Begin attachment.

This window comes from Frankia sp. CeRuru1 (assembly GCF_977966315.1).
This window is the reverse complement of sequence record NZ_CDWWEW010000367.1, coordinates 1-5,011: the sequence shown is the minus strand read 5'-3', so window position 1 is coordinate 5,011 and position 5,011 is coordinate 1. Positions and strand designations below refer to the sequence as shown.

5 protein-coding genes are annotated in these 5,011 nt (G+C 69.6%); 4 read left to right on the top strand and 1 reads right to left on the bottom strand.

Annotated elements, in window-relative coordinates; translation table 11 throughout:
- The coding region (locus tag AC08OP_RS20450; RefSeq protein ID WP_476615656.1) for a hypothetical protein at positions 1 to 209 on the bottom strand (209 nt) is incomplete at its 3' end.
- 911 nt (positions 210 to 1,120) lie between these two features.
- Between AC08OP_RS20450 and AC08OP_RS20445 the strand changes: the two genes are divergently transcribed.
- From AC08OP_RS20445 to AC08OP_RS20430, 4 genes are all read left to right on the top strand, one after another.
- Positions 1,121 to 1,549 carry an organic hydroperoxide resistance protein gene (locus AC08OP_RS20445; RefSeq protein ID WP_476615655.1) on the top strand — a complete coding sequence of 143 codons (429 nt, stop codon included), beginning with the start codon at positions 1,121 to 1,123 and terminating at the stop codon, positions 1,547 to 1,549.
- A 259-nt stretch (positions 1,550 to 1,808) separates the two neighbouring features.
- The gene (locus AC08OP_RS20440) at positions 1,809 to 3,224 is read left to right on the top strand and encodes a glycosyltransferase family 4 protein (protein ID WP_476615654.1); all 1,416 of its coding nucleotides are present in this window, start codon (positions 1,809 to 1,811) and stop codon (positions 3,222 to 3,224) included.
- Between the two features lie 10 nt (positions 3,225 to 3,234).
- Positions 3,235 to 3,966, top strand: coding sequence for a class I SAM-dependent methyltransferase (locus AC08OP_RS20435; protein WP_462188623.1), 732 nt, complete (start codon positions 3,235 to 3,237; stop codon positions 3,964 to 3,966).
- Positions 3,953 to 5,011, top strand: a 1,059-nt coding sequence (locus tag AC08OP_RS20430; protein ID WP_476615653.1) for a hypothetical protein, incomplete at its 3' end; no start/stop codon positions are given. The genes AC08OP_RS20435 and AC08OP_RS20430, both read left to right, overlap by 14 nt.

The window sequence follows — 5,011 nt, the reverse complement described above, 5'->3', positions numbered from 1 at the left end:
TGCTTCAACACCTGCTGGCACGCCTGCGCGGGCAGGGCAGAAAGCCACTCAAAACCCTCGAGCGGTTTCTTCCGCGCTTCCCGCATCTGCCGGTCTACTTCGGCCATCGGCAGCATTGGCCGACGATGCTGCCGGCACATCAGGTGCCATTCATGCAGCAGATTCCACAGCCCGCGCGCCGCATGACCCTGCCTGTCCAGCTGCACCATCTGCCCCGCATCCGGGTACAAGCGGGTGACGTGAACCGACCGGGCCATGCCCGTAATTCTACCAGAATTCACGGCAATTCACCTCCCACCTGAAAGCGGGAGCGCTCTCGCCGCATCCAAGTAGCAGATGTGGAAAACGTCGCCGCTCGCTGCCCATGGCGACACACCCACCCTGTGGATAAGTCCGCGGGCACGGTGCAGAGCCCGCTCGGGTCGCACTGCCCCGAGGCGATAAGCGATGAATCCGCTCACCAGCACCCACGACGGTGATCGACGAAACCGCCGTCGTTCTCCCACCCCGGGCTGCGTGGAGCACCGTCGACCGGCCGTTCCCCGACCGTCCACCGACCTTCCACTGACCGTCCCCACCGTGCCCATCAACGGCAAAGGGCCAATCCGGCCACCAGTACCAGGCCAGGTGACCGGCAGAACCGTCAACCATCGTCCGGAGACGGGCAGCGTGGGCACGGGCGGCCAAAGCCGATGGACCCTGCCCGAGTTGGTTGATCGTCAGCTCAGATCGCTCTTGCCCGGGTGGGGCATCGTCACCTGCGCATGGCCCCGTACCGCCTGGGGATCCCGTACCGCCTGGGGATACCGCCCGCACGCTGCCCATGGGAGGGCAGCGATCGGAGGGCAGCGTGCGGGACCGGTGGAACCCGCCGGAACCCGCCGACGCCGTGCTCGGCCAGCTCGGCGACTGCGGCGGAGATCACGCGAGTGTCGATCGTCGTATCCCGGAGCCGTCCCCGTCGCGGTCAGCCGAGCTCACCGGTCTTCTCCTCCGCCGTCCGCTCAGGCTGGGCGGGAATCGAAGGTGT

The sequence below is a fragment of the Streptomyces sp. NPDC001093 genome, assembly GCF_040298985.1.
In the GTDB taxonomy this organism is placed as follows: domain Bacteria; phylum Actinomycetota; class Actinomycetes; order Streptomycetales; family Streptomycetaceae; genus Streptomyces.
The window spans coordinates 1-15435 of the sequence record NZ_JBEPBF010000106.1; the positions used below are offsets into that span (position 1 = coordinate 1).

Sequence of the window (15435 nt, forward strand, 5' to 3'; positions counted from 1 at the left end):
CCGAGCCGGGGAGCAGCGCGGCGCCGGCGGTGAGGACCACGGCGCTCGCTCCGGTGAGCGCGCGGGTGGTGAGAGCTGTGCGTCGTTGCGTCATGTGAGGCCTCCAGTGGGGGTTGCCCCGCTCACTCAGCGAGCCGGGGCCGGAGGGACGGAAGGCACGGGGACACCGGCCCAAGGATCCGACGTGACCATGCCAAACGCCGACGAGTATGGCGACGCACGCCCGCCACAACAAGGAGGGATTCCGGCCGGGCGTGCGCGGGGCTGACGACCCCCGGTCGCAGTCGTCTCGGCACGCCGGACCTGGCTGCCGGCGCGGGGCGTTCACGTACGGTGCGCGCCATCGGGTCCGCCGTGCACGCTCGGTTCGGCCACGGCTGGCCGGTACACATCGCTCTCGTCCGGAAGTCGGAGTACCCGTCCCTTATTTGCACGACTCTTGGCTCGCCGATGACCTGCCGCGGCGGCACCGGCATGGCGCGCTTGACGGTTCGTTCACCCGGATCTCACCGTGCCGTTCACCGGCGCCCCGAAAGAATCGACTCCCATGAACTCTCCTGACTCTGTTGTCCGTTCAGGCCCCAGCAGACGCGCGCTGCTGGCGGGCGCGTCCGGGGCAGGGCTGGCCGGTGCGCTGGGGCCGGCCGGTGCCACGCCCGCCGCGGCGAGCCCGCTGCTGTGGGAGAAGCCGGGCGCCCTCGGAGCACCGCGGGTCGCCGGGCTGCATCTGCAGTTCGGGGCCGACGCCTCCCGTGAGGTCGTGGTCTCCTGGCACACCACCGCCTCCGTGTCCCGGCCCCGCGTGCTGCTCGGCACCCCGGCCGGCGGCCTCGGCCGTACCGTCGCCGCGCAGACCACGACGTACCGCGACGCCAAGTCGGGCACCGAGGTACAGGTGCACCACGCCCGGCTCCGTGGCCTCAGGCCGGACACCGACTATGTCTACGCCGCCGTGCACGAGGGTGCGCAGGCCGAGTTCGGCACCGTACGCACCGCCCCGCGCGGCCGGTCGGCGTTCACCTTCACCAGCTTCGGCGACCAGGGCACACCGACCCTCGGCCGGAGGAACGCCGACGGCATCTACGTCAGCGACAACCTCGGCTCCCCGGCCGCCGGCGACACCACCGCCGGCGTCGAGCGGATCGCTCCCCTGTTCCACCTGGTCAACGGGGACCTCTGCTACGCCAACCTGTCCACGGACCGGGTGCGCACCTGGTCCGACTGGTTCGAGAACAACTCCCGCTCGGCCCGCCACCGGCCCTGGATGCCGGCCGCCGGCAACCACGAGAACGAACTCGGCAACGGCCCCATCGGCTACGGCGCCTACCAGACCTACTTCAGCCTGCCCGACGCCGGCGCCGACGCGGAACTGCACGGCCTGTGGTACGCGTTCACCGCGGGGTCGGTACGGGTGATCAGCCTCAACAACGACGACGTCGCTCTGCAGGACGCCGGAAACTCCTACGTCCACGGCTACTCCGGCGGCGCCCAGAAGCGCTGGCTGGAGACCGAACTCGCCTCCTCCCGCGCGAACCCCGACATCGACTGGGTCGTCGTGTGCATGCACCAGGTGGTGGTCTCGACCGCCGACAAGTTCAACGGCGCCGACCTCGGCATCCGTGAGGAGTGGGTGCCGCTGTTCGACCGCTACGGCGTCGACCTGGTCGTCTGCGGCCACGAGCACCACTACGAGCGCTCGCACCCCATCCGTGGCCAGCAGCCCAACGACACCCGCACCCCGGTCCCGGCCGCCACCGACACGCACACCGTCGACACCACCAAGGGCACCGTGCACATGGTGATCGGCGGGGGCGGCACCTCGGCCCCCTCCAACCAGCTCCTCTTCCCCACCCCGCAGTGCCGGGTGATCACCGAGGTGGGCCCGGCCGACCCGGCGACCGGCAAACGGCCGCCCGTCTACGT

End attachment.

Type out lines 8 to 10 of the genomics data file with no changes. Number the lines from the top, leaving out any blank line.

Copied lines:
- From AC08OP_RS20445 to AC08OP_RS20430, 4 genes are all read left to right on the top strand, one after another.
- Positions 1,121 to 1,549 carry an organic hydroperoxide resistance protein gene (locus AC08OP_RS20445; RefSeq protein ID WP_476615655.1) on the top strand — a complete coding sequence of 143 codons (429 nt, stop codon included), beginning with the start codon at positions 1,121 to 1,123 and terminating at the stop codon, positions 1,547 to 1,549.
- A 259-nt stretch (positions 1,550 to 1,808) separates the two neighbouring features.